No More Landmines

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Columbus 21 Course 3 (Heisei 24) pg. 86-87

No More Landmines
Word count299
BookColumbus 21

Look at this photo. What do you think is it? It's a bomb. This kind of bomb is called a landmine. There are more than 100 million of them buried in various countries around the world. They have killed or injured hundreds of thousands of people. Many were children.

Amemiya Kiyoshi, the president of a construction machinery company, visited Cambodia on business in 1994. As he was walking around Phnom Penh, he saw a lot of street children. Many of them had terrible injuries. These injuries were because of landmines. He met one young girl with an old lady. This young girl's parents were killed by landmines. The old lady said, "Please help the people of this country."

On the plane back to Japan, Mr. Amemiya felt deep sadness and anger. He said to himself, "I'm an engineer. I'll make a machine to remove landmines and help the Cambodians!"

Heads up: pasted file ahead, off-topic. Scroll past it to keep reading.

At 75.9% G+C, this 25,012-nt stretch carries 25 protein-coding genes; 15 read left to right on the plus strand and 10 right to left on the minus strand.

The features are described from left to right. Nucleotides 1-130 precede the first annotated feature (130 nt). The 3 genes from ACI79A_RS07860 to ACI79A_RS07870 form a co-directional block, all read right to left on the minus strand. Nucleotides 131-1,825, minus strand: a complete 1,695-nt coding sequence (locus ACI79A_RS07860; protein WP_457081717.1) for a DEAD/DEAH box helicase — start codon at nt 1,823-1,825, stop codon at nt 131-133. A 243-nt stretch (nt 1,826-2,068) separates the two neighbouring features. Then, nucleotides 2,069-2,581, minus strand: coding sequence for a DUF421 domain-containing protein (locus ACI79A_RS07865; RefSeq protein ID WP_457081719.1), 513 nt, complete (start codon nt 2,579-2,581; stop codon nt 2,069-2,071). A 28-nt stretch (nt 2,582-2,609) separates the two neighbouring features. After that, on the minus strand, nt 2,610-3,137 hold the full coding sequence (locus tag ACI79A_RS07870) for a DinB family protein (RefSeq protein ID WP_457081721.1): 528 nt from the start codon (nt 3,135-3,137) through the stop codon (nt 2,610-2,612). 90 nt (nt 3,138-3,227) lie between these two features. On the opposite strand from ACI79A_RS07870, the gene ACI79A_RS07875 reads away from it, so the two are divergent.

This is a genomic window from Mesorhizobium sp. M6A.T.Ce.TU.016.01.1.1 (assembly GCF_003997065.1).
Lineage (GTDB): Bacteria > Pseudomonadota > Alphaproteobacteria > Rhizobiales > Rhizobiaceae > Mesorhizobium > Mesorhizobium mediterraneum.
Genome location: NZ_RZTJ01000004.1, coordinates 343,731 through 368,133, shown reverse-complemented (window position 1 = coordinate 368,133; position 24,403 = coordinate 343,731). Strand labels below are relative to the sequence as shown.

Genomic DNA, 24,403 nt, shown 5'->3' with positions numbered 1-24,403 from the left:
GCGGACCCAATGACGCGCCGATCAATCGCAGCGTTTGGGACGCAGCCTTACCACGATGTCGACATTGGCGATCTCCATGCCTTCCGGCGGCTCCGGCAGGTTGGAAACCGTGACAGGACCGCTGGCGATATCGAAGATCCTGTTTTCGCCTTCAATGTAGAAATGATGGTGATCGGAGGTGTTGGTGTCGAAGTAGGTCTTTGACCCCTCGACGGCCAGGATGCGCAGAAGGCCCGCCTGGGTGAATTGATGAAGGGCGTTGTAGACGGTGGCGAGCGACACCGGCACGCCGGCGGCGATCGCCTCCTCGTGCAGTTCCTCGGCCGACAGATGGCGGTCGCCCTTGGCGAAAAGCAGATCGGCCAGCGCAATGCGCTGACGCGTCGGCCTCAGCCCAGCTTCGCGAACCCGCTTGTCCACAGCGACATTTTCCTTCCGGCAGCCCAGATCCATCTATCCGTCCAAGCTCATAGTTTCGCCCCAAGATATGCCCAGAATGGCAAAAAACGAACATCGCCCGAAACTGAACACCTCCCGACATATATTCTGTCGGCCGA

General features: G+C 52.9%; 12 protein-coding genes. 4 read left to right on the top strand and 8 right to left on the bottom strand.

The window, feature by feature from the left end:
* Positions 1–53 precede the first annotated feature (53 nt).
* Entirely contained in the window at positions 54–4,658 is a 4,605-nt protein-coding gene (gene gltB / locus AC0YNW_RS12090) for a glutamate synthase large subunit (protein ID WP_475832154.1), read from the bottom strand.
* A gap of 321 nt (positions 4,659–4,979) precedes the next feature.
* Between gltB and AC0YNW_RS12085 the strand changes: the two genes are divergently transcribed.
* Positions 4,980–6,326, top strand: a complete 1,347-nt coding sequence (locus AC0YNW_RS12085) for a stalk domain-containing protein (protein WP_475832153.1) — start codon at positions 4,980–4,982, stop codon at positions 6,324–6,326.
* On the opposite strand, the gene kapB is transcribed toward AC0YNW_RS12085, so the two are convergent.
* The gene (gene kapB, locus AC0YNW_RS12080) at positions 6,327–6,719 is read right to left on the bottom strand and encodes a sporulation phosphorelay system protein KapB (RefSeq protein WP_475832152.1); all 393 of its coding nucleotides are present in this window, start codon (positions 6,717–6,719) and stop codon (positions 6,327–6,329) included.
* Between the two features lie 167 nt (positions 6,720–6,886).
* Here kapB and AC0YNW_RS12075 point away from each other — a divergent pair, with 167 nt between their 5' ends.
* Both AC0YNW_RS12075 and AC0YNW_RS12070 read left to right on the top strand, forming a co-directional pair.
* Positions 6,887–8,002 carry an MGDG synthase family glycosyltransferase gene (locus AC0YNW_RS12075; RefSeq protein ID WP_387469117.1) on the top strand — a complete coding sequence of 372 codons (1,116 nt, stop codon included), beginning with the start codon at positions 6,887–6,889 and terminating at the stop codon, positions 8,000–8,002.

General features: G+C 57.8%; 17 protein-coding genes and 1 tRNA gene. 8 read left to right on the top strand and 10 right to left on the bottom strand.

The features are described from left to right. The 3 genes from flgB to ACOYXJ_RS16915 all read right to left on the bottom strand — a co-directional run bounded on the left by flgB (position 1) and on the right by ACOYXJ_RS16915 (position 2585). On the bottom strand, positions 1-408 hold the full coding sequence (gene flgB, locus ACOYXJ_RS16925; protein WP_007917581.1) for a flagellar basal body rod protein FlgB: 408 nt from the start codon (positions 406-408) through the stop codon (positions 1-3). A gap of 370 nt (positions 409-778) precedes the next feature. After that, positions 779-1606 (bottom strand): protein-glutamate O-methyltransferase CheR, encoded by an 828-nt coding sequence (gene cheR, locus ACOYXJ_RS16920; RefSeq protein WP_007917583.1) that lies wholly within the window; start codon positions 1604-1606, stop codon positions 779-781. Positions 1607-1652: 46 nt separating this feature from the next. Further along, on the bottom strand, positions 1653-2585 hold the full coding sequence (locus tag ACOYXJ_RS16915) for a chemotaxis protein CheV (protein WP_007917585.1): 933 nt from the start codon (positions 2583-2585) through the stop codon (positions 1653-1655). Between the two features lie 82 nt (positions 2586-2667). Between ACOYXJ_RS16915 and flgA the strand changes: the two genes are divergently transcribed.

Mr. Amemiya told his employees the sad story of the landmines in Cambodia. They wanted to help him. He then started to look for people with knowledge about landmines, and visited Cambodia to learn more. After three years, the team finally succeeded in making their first landmine-removal machine.

In 1999, Mr. Amemiya took the machine to Cambodia himself for testing. It was dangerous work, but the test was a success.
In the year 2000, he sent two landmine-removal machines to Cambodia. Later, he sent more machines to many different countries.

Mr. Amemiya visited Cambodia again and was happy to see a school in a place that once had a lot of landmines. The children were playing, studying, and having fun. They were no longer worried about landmines. Mr. Amemiya never forgot about the street children he saw in Phnom Penh. It took 15 years, but his dream finally came true.

See also